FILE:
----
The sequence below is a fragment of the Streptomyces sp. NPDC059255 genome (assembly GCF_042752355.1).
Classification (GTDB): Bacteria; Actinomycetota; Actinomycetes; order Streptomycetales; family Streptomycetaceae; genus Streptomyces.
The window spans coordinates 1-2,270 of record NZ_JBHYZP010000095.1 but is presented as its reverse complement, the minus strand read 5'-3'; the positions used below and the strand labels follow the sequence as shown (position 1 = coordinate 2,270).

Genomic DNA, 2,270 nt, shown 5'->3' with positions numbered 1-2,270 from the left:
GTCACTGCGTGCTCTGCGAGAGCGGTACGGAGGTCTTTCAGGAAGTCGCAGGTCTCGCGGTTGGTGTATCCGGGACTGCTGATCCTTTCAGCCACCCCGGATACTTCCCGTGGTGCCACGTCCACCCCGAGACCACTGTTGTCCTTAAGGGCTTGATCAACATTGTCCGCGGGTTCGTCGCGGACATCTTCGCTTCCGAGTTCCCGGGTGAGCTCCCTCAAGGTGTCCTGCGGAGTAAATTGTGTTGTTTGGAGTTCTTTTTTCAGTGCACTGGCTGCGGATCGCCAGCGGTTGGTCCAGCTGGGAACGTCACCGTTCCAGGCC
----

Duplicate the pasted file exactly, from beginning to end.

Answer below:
The sequence below is a fragment of the Streptomyces sp. NPDC059255 genome (assembly GCF_042752355.1).
Classification (GTDB): Bacteria; Actinomycetota; Actinomycetes; order Streptomycetales; family Streptomycetaceae; genus Streptomyces.
The window spans coordinates 1-2,270 of record NZ_JBHYZP010000095.1 but is presented as its reverse complement, the minus strand read 5'-3'; the positions used below and the strand labels follow the sequence as shown (position 1 = coordinate 2,270).

Genomic DNA, 2,270 nt, shown 5'->3' with positions numbered 1-2,270 from the left:
GTCACTGCGTGCTCTGCGAGAGCGGTACGGAGGTCTTTCAGGAAGTCGCAGGTCTCGCGGTTGGTGTATCCGGGACTGCTGATCCTTTCAGCCACCCCGGATACTTCCCGTGGTGCCACGTCCACCCCGAGACCACTGTTGTCCTTAAGGGCTTGATCAACATTGTCCGCGGGTTCGTCGCGGACATCTTCGCTTCCGAGTTCCCGGGTGAGCTCCCTCAAGGTGTCCTGCGGAGTAAATTGTGTTGTTTGGAGTTCTTTTTTCAGTGCACTGGCTGCGGATCGCCAGCGGTTGGTCCAGCTGGGAACGTCACCGTTCCAGGCC